When I was fresh out of graduate school, newly licensed as a psychologist, I needed to get some clients. Word of mouth wasn’t going to do it, nor was relying on insurance referrals or my Yellow Pages ad. (Photo credit: Shutterstock)
I spotted a family style magazine at the hair dressers one day, and decided to buy a half page advertorial. I wrote about a fictitious client – “Susie” – who was unhappy about her weight, her husband, her life. I added some specific details about this person (“Susie” was an amalgamation of clients I had worked with as an intern).
That marketing tactic worked like a charm. Women came to my office saying they knew I could help them, because I had written about Susie who was so similar to them it was eerie.
Before I became a psychologist I had been a journalist, and the combination of those two skills paid off. It was my introduction to content marketing, although I didn’t know it at the time.
In business, this marketing tactic is a case study. It works because you connect with people where it hurts. You show them that others are similar, and here’s what happened to them. You give them hope. You spell it out for them.
A case study works because:
- You write about a real human being (or a typical one)
- You connect with their pain (the problem and all the manifestations of it)
- You explain the solution (your product or your services)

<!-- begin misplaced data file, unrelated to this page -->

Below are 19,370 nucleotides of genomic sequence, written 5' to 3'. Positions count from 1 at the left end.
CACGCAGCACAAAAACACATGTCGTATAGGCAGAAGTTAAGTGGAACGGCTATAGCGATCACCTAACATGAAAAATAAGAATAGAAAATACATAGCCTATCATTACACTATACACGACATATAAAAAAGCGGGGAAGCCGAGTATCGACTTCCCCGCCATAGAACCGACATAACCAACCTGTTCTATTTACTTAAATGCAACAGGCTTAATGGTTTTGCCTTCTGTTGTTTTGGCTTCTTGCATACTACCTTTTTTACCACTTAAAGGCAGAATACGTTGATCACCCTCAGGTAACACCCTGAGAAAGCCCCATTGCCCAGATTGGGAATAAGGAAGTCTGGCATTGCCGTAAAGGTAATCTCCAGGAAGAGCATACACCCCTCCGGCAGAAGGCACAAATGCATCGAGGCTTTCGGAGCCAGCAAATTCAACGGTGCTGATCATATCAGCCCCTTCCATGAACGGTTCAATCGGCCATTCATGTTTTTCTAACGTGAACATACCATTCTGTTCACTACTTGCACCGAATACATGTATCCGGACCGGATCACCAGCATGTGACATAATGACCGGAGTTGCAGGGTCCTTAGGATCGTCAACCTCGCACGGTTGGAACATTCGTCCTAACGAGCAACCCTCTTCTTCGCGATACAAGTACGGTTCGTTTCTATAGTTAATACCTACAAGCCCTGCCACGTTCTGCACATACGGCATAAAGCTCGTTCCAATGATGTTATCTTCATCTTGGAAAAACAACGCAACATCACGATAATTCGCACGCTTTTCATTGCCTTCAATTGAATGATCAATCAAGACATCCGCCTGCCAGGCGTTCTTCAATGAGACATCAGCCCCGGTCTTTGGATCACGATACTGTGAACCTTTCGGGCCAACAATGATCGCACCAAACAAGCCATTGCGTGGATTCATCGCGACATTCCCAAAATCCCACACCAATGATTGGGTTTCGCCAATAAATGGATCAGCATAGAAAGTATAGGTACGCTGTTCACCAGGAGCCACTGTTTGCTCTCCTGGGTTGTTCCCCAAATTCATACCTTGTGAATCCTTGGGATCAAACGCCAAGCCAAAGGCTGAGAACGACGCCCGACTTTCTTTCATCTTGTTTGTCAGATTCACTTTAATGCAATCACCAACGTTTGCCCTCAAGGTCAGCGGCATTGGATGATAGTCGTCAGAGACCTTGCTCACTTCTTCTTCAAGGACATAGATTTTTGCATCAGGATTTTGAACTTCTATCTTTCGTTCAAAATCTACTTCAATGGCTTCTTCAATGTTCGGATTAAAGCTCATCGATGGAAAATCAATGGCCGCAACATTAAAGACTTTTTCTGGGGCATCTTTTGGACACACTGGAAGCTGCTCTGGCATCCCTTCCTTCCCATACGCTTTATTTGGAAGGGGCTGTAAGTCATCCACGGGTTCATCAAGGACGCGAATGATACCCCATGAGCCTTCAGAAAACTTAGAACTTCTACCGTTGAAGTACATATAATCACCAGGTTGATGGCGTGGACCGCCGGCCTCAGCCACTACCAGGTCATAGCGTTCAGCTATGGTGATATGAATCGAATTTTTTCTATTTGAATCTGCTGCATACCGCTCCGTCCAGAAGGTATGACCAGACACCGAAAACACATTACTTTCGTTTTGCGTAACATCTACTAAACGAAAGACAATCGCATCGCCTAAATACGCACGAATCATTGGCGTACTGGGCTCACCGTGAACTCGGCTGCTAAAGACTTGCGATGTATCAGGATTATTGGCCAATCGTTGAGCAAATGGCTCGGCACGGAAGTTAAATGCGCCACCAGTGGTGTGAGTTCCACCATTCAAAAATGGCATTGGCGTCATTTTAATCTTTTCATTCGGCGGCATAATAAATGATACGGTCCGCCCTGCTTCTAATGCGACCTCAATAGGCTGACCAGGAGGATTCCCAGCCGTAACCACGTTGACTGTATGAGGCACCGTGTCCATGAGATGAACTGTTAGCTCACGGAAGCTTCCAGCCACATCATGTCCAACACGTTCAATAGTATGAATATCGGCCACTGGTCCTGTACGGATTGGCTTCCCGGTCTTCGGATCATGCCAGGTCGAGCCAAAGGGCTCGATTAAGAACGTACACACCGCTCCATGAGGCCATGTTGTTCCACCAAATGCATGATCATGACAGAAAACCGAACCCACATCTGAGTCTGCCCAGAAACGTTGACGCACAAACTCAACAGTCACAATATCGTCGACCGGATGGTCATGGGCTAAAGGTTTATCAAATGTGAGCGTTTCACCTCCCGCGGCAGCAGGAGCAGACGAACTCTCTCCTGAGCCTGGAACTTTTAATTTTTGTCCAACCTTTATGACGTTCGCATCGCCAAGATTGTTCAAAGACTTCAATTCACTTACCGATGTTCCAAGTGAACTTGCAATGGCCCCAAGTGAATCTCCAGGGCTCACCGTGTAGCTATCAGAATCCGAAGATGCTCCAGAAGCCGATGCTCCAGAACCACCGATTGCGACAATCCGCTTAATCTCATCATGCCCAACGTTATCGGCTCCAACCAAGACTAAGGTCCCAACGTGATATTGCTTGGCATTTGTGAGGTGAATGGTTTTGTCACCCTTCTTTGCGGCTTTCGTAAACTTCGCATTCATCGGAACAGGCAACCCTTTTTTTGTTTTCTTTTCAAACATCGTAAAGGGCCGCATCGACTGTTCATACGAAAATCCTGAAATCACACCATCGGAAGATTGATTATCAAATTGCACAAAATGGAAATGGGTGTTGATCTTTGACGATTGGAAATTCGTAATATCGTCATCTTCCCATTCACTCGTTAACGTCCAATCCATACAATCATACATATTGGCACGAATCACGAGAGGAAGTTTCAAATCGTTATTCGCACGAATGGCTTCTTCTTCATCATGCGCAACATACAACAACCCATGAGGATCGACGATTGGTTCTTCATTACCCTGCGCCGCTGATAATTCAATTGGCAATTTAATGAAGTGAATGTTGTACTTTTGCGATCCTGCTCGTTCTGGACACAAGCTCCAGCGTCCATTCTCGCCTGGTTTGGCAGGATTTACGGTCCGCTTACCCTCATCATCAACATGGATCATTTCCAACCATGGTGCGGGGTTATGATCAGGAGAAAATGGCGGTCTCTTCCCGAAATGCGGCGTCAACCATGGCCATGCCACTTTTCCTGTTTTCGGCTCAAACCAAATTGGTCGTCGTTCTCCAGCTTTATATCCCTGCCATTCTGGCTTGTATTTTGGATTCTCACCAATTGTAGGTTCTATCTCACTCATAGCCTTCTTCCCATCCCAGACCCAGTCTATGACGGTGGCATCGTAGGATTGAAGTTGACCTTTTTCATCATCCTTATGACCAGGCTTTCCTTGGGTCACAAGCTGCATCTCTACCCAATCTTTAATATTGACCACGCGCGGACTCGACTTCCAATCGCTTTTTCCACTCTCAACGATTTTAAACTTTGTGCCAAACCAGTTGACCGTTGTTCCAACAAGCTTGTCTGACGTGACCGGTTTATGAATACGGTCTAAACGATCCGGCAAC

- You show examples of the results for that person (this creates hope and desire)
- You make your product and services real and specific
- Readers identify and connect the dots for themselves
The KLT Factor
It doesn’t matter if you’re selling widgets or counseling services. People buy from other people because they know, like and trust you. The more you bring in real people with names and specifics, the more compelling your content becomes.
The more the reader (aka prospect, buyer, manager, etc.) can see themselves in the picture, the more they can connect the dots between what you do and sell and the problems they need solved.
A Good Story Sells
Our brains are hard wired to listen to stories, especially about other people. But not everyone's a good story teller. It takes the ability to see the key elements in a person's situation that can be taken out of context and applied universally to other people, other situations. And, you must be able to tie it in with what you want people to do.
All this week I've been writing about the key elements of starting a "little online business," using the 6 Steps of Success, posted by Seth Godin and elaborated by Joe Pulizzi, Valeria Maltoni, and Chris Brogan. I explained that I had been talking with my retired friends Lucy and Tom, and what my advice to them is.
My point is that to teach things, you've got to bring in people and tell their stories about how to apply theory to specific actionable steps. You've got to connect the dots for people. And then ask them to do something.
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